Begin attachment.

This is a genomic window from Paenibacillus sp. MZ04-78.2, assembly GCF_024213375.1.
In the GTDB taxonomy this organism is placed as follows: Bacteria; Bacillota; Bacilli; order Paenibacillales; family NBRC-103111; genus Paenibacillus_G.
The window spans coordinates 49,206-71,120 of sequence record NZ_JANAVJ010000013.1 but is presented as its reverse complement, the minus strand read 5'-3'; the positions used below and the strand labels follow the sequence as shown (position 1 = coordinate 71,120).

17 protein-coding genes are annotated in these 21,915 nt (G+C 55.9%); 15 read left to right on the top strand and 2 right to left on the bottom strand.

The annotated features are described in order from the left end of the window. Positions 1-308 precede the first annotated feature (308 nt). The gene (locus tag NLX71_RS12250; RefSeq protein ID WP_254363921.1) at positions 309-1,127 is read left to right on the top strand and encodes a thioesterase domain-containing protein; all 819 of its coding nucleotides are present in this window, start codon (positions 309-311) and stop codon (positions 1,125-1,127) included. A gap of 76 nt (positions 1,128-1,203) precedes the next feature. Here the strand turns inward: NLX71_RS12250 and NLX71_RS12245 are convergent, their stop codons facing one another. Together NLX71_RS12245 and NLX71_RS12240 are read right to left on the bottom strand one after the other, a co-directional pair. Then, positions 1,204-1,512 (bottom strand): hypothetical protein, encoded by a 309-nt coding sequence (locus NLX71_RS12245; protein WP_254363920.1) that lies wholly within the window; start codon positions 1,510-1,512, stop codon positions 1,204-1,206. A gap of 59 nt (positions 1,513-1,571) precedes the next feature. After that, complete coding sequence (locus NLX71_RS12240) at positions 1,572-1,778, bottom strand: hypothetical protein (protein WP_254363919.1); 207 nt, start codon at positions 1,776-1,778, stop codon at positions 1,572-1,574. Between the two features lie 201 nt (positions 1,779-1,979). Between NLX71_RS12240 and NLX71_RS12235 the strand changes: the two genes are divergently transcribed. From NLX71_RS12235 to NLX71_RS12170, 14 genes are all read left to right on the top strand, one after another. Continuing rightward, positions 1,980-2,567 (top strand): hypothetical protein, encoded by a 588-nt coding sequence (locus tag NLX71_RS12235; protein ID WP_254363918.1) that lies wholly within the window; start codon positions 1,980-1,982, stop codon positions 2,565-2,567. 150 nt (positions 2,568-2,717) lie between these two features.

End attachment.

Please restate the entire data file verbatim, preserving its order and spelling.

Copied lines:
This is a genomic window from Paenibacillus sp. MZ04-78.2, assembly GCF_024213375.1.
In the GTDB taxonomy this organism is placed as follows: Bacteria; Bacillota; Bacilli; order Paenibacillales; family NBRC-103111; genus Paenibacillus_G.
The window spans coordinates 49,206-71,120 of sequence record NZ_JANAVJ010000013.1 but is presented as its reverse complement, the minus strand read 5'-3'; the positions used below and the strand labels follow the sequence as shown (position 1 = coordinate 71,120).

17 protein-coding genes are annotated in these 21,915 nt (G+C 55.9%); 15 read left to right on the top strand and 2 right to left on the bottom strand.

The annotated features are described in order from the left end of the window. Positions 1-308 precede the first annotated feature (308 nt). The gene (locus tag NLX71_RS12250; RefSeq protein ID WP_254363921.1) at positions 309-1,127 is read left to right on the top strand and encodes a thioesterase domain-containing protein; all 819 of its coding nucleotides are present in this window, start codon (positions 309-311) and stop codon (positions 1,125-1,127) included. A gap of 76 nt (positions 1,128-1,203) precedes the next feature. Here the strand turns inward: NLX71_RS12250 and NLX71_RS12245 are convergent, their stop codons facing one another. Together NLX71_RS12245 and NLX71_RS12240 are read right to left on the bottom strand one after the other, a co-directional pair. Then, positions 1,204-1,512 (bottom strand): hypothetical protein, encoded by a 309-nt coding sequence (locus NLX71_RS12245; protein WP_254363920.1) that lies wholly within the window; start codon positions 1,510-1,512, stop codon positions 1,204-1,206. A gap of 59 nt (positions 1,513-1,571) precedes the next feature. After that, complete coding sequence (locus NLX71_RS12240) at positions 1,572-1,778, bottom strand: hypothetical protein (protein WP_254363919.1); 207 nt, start codon at positions 1,776-1,778, stop codon at positions 1,572-1,574. Between the two features lie 201 nt (positions 1,779-1,979). Between NLX71_RS12240 and NLX71_RS12235 the strand changes: the two genes are divergently transcribed. From NLX71_RS12235 to NLX71_RS12170, 14 genes are all read left to right on the top strand, one after another. Continuing rightward, positions 1,980-2,567 (top strand): hypothetical protein, encoded by a 588-nt coding sequence (locus tag NLX71_RS12235; protein ID WP_254363918.1) that lies wholly within the window; start codon positions 1,980-1,982, stop codon positions 2,565-2,567. 150 nt (positions 2,568-2,717) lie between these two features.